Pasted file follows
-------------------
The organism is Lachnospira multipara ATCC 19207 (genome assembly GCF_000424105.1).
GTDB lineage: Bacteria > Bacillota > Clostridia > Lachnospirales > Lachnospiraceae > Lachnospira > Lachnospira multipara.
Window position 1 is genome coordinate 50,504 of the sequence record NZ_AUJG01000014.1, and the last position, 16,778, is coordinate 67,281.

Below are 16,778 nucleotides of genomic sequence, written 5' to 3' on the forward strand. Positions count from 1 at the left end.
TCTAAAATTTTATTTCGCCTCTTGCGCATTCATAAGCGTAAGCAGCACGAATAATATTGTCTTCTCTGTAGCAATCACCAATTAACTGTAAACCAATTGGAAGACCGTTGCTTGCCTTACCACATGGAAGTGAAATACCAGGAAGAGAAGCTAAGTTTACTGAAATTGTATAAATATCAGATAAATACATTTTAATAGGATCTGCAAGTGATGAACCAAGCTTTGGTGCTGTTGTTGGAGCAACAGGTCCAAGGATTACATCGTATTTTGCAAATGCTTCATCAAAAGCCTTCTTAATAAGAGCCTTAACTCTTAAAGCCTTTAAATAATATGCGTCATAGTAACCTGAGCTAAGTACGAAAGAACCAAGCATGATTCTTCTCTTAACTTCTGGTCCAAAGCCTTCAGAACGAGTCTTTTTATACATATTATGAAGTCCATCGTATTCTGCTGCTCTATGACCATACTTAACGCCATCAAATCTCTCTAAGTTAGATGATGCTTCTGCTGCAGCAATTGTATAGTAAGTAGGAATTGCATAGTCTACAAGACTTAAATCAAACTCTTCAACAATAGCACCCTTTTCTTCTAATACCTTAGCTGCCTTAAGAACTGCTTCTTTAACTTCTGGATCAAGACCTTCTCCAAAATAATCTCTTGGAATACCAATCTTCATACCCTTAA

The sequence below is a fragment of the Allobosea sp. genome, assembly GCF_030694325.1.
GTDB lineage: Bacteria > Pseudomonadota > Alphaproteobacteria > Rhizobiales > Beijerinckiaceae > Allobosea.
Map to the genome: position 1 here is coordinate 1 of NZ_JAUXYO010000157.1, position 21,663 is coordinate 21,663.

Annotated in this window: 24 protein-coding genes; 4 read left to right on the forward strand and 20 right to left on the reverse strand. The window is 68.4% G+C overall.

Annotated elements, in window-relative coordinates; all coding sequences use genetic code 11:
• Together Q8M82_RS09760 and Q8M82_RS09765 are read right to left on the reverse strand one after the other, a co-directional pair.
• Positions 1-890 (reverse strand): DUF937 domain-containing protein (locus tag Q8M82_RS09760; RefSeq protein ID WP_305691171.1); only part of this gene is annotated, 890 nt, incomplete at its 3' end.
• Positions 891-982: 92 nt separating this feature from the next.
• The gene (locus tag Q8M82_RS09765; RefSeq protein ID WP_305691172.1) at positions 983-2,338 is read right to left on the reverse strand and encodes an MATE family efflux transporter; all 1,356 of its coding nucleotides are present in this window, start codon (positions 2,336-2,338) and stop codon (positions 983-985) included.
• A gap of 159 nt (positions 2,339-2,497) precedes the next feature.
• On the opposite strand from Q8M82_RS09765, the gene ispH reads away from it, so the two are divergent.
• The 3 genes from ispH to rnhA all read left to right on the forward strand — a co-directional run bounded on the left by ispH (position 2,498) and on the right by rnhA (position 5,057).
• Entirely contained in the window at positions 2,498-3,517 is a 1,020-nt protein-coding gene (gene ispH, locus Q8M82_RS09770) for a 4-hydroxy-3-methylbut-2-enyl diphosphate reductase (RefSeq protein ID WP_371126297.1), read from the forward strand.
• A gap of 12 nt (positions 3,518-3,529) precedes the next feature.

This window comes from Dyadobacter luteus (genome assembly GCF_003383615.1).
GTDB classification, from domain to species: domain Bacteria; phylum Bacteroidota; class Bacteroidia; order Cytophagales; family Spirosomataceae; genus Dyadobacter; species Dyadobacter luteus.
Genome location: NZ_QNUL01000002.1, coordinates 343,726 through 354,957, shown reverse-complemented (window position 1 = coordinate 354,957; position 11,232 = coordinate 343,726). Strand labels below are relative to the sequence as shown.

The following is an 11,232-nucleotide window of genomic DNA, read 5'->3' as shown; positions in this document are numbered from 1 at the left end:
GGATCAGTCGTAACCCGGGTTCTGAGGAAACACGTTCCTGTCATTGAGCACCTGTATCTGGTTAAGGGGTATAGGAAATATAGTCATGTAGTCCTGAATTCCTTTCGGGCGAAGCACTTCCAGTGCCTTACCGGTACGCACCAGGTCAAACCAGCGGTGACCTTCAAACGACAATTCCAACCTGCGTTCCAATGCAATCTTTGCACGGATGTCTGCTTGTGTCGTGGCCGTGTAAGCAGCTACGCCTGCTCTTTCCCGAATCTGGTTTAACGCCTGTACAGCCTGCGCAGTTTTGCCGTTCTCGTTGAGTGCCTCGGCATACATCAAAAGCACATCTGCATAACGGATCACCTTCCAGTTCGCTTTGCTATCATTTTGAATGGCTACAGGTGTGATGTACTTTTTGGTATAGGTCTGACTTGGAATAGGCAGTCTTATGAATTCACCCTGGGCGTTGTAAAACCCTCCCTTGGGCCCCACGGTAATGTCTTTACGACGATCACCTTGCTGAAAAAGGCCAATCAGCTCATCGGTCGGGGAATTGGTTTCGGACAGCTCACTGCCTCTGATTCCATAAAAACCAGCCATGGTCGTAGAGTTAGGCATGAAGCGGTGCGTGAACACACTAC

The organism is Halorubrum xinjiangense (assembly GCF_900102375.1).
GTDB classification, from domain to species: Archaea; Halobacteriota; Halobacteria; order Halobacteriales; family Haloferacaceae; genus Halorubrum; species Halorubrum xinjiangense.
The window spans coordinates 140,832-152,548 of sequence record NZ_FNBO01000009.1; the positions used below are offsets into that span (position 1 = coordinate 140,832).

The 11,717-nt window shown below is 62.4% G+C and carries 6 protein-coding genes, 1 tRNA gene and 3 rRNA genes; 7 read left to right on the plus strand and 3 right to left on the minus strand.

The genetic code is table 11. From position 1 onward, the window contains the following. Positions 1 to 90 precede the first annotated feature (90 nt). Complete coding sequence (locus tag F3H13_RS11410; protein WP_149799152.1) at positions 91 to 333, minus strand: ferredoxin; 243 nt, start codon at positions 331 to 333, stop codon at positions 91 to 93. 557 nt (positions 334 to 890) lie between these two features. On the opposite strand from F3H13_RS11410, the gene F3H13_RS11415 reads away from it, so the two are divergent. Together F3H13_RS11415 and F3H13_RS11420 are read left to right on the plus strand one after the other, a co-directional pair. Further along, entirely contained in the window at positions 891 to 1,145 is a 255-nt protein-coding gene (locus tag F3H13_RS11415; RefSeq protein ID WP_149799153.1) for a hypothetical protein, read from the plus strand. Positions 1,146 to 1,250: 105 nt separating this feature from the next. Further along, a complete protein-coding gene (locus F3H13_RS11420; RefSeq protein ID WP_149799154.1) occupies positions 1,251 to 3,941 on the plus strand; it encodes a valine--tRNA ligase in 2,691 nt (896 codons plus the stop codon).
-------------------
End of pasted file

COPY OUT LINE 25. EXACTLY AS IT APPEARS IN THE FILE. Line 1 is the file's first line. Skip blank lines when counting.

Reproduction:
The organism is Halorubrum xinjiangense (assembly GCF_900102375.1).